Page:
web site hit counter Grand Avenues: The Story of the French Visionary Who Designed Washington, D.C. - Ebooks PDF Online
Hot Best Seller

Grand Avenues: The Story of the French Visionary Who Designed Washington, D.C.

Availability: Ready to download

"Grand Avenues" tells the riveting story of Pierre Charles L'Enfant and the creation of Washington D.C.--from the seeds of his inspiration to the fulfillment of his extraordinary vision. L'Enfant's story is one of consuming passion, high emotion, artistic genius, and human frailty. As a boy he studied drawing at the most prestigious art institute in the world. As a young m "Grand Avenues" tells the riveting story of Pierre Charles L'Enfant and the creation of Washington D.C.--from the seeds of his inspiration to the fulfillment of his extraordinary vision. L'Enfant's story is one of consuming passion, high emotion, artistic genius, and human frailty. As a boy he studied drawing at the most prestigious art institute in the world. As a young man he left his home in Paris to volunteer in the army of the American colonies, where he served under George Washington. There he would also meet many of the people who would have a profound impact on his life, including Alexander Hamilton and James Monroe. And it was Washington himself who, in 1791, entrusted L'Enfant with the planning of the nation's capital--and reluctantly allowed him to be dismissed from the project eleven months later. The plan for the city was published under another name, and for the remainder of his life L'Enfant fought for recognition of his achievement. But he would not live to see that day, and a century would pass before L'Enfant would be given credit for his brilliant design. Scott W. Berg recounts this tale, richly evocative of time and place, with the narrative verve of a novel and with a cast of characters that ranges from Thomas Jefferson and the other Founding Fathers to the surveyor who took credit for L'Enfant's plans, the assistant who spent a week in jail for his loyalty to L'Enfant, and the men who finally restored L'Enfant's reputation at the beginning of the twentienth century. Here is a fascinating, little-explored episode in American history: the story of a visionary artist and of the founding of the magnificent city that is his enduring legacy.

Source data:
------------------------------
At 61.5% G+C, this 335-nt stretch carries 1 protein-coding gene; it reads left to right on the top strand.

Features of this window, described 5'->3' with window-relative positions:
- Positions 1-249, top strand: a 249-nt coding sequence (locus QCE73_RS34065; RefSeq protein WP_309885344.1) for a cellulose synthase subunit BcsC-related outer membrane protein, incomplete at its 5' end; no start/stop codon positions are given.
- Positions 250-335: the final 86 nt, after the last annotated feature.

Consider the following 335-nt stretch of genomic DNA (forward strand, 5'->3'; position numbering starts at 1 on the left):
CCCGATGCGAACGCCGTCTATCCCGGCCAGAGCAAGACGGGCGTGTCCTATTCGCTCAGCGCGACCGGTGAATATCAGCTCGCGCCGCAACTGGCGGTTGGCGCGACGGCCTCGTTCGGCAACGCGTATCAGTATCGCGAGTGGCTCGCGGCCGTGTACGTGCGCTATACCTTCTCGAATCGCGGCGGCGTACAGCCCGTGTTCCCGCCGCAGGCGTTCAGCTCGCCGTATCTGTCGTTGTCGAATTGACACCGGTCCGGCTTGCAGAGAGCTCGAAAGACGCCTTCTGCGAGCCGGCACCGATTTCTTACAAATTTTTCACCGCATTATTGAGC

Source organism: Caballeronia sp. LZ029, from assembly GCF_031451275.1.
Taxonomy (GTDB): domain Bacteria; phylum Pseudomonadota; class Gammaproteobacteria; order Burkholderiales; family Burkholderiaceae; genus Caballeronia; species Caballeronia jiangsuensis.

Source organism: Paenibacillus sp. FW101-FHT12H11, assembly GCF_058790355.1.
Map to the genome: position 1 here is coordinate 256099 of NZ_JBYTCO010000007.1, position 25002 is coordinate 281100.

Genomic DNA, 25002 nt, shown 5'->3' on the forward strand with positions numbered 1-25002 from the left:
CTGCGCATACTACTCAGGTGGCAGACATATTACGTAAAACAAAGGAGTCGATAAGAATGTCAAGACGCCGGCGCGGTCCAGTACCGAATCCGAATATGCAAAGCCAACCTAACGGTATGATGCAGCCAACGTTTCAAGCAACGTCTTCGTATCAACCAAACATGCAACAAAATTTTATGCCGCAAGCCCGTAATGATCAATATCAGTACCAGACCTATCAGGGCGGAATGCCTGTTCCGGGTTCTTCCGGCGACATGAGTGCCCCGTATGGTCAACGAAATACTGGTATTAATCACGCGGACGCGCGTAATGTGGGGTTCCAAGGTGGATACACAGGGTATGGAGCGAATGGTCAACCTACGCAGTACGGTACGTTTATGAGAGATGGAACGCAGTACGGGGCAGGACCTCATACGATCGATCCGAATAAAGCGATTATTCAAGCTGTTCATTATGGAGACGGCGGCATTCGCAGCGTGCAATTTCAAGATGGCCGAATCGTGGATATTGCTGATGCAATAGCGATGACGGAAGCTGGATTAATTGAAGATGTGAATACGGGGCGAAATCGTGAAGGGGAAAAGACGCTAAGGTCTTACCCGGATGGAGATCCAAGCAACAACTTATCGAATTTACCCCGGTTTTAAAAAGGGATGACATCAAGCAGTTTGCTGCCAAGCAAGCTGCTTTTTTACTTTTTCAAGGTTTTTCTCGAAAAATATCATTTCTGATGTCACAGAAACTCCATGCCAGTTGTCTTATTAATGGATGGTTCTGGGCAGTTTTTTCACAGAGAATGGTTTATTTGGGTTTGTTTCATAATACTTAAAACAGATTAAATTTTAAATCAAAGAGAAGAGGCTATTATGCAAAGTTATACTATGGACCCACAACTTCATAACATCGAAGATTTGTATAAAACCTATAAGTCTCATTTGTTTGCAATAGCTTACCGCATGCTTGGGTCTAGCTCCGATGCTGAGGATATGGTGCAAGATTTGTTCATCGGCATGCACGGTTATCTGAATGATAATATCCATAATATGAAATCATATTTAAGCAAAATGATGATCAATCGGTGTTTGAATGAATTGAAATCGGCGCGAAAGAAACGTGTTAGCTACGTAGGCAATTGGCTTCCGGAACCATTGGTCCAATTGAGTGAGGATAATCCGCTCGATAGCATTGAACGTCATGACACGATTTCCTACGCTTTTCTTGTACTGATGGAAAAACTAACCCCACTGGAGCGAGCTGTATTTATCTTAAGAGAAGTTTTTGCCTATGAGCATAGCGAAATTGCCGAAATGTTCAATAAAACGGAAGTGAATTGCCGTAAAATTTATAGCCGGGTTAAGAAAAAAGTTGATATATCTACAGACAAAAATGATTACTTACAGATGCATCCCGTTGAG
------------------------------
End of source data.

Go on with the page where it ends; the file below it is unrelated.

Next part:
Compare

"Grand Avenues" tells the riveting story of Pierre Charles L'Enfant and the creation of Washington D.C.--from the seeds of his inspiration to the fulfillment of his extraordinary vision. L'Enfant's story is one of consuming passion, high emotion, artistic genius, and human frailty. As a boy he studied drawing at the most prestigious art institute in the world. As a young m "Grand Avenues" tells the riveting story of Pierre Charles L'Enfant and the creation of Washington D.C.--from the seeds of his inspiration to the fulfillment of his extraordinary vision. L'Enfant's story is one of consuming passion, high emotion, artistic genius, and human frailty. As a boy he studied drawing at the most prestigious art institute in the world. As a young man he left his home in Paris to volunteer in the army of the American colonies, where he served under George Washington. There he would also meet many of the people who would have a profound impact on his life, including Alexander Hamilton and James Monroe. And it was Washington himself who, in 1791, entrusted L'Enfant with the planning of the nation's capital--and reluctantly allowed him to be dismissed from the project eleven months later. The plan for the city was published under another name, and for the remainder of his life L'Enfant fought for recognition of his achievement. But he would not live to see that day, and a century would pass before L'Enfant would be given credit for his brilliant design. Scott W. Berg recounts this tale, richly evocative of time and place, with the narrative verve of a novel and with a cast of characters that ranges from Thomas Jefferson and the other Founding Fathers to the surveyor who took credit for L'Enfant's plans, the assistant who spent a week in jail for his loyalty to L'Enfant, and the men who finally restored L'Enfant's reputation at the beginning of the twentienth century. Here is a fascinating, little-explored episode in American history: the story of a visionary artist and of the founding of the magnificent city that is his enduring legacy.